High Street Clothes in Charity Shops

When is it okay to buy high street in charity shops/thrift stores?

In my rules of charity shop rummaging, I wrote that in general, you want to go for vintage/designer and avoid high street clothes. But there are plenty of exceptions.

You can change colour, size, even decoration, but the one thing you can't change about clothes is the material. Clothes from the high street are often made as quickly as possible so that they reach the high street while the 'microtrend' is still in. To achieve fast turnaround, materials need to be easy to sew/print/size, so tend to be made from thinner, cheaper material, like thin cotton, polycotton and polyesters. By the time they reach charity shops/thrift stores, cheap material will be well worn, so if it doesn't look tired and worn yet, it may not be far away from it.

But sometimes, there are some real gems. High-end high street shops like Whistles, Hobbs, Jaeger, Cos, Banana Republic and LK Bennett produce high quality clothes, and charity shops in affluent areas frequently receive these types of donations.

Hence my love of the charity shops in Stockbridge, one of the most affluent areas in Edinburgh. Recently, I found this gorgeous Whistles top, featuring a crochet Peter-Pan collar, in Barnardo's. Whistles is a great, high quality company, so I didn't mind the £10 price tag, more than I usually think to spend on a top.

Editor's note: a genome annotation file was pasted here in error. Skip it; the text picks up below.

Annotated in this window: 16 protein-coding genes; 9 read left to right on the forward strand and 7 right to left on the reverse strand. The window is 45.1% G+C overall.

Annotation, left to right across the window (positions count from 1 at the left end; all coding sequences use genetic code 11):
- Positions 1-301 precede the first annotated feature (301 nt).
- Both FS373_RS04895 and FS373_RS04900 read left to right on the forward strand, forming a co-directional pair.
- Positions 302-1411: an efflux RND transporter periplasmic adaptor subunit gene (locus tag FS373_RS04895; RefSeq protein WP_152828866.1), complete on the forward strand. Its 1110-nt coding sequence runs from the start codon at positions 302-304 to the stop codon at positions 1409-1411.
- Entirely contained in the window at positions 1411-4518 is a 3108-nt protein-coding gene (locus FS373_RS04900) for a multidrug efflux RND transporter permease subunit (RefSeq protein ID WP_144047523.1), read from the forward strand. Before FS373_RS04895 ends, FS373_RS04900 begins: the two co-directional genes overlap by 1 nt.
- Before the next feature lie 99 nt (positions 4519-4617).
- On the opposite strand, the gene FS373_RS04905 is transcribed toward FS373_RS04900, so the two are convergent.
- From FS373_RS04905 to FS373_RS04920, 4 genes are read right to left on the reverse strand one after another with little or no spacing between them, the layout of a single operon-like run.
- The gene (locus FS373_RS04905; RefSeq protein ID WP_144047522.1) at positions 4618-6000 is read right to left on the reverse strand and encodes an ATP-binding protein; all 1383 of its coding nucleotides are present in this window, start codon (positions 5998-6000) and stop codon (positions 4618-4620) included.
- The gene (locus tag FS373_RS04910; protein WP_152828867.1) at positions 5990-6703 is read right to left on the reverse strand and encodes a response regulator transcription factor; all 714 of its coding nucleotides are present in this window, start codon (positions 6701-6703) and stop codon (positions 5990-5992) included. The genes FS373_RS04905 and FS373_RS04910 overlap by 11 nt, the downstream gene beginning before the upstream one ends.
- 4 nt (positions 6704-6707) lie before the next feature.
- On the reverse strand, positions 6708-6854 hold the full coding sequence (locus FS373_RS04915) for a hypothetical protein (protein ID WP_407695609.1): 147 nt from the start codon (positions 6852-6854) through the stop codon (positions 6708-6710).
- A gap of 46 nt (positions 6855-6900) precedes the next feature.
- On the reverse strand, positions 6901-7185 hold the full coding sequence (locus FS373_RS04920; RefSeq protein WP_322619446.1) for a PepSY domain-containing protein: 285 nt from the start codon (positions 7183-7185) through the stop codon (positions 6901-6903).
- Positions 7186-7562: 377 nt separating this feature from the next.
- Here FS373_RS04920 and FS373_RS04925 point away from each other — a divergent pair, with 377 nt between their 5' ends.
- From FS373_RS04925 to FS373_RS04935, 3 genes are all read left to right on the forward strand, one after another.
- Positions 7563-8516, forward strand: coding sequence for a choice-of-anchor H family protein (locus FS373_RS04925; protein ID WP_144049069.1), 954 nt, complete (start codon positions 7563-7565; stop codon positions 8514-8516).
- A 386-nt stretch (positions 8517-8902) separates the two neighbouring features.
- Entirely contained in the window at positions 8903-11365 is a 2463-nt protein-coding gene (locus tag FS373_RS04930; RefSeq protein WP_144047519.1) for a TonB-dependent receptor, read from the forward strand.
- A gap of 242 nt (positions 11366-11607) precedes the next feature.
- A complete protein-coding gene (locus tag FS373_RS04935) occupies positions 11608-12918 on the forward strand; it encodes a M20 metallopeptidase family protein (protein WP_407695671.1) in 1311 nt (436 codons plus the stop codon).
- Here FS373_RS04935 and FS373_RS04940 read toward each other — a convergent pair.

I'm currently job hunting, and I think this would be perfect for office-wear with a smart pencil skirt and cute Mary-Janes. Very Emma Pillsbury from Glee.

Franca at Oranges and Apples recently wrote an excellent guide to Edinburgh Vintage and Charity Shops, outlining the best places to find good quality pieces. One shop I'd additionally recommend is the Shelter shop on Teviot Place (Bristo Sq). Its vicinity to the university means there's a great mixture of clothes. I picked up this Banana Republic wrap cardigan for a bargain £5 (the buttons on the sleeves, ohmyIlovethem):
And that's the plaid skirt I got in the Lands End sale a couple of months ago - I LOVE burgundy :)

But I don't want you to think I don't appreciate low and mid high street brands! They regularly make good quality clothes, but finding them in the jumble of charity shops might just require an extra bit of rummaging.. Charity shops have become more savvy in recent years to only stock good quality clothes, and send worn, overused clothes to fabric recycling companies. These can be made into blankets for the homeless and for the Red Cross. This is why you shouldn't bin clothes, even if they're ripped or stained - still donate them!

C x


  1. You look great love you legs!!

  2. That Whistles top is gorgeous - I need to get myself down to Stockbridge! Loving your blog x